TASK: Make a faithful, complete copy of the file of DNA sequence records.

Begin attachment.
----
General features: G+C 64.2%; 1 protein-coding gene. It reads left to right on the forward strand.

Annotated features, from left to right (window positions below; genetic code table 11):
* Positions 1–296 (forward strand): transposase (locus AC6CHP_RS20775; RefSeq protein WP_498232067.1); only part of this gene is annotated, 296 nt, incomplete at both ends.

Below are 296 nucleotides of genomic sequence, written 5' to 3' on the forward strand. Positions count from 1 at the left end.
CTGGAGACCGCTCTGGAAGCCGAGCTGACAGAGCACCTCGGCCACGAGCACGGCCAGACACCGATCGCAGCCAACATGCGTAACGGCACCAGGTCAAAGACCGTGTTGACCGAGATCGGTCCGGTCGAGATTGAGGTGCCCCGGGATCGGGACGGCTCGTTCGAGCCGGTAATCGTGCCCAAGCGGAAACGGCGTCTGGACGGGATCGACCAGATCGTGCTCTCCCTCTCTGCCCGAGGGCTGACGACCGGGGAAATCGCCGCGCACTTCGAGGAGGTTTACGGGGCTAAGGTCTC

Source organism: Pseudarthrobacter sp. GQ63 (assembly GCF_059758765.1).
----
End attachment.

General features: G+C 64.2%; 1 protein-coding gene. It reads left to right on the forward strand.

Annotated features, from left to right (window positions below; genetic code table 11):
* Positions 1–296 (forward strand): transposase (locus AC6CHP_RS20775; RefSeq protein WP_498232067.1); only part of this gene is annotated, 296 nt, incomplete at both ends.

Below are 296 nucleotides of genomic sequence, written 5' to 3' on the forward strand. Positions count from 1 at the left end.
CTGGAGACCGCTCTGGAAGCCGAGCTGACAGAGCACCTCGGCCACGAGCACGGCCAGACACCGATCGCAGCCAACATGCGTAACGGCACCAGGTCAAAGACCGTGTTGACCGAGATCGGTCCGGTCGAGATTGAGGTGCCCCGGGATCGGGACGGCTCGTTCGAGCCGGTAATCGTGCCCAAGCGGAAACGGCGTCTGGACGGGATCGACCAGATCGTGCTCTCCCTCTCTGCCCGAGGGCTGACGACCGGGGAAATCGCCGCGCACTTCGAGGAGGTTTACGGGGCTAAGGTCTC

Source organism: Pseudarthrobacter sp. GQ63 (assembly GCF_059758765.1).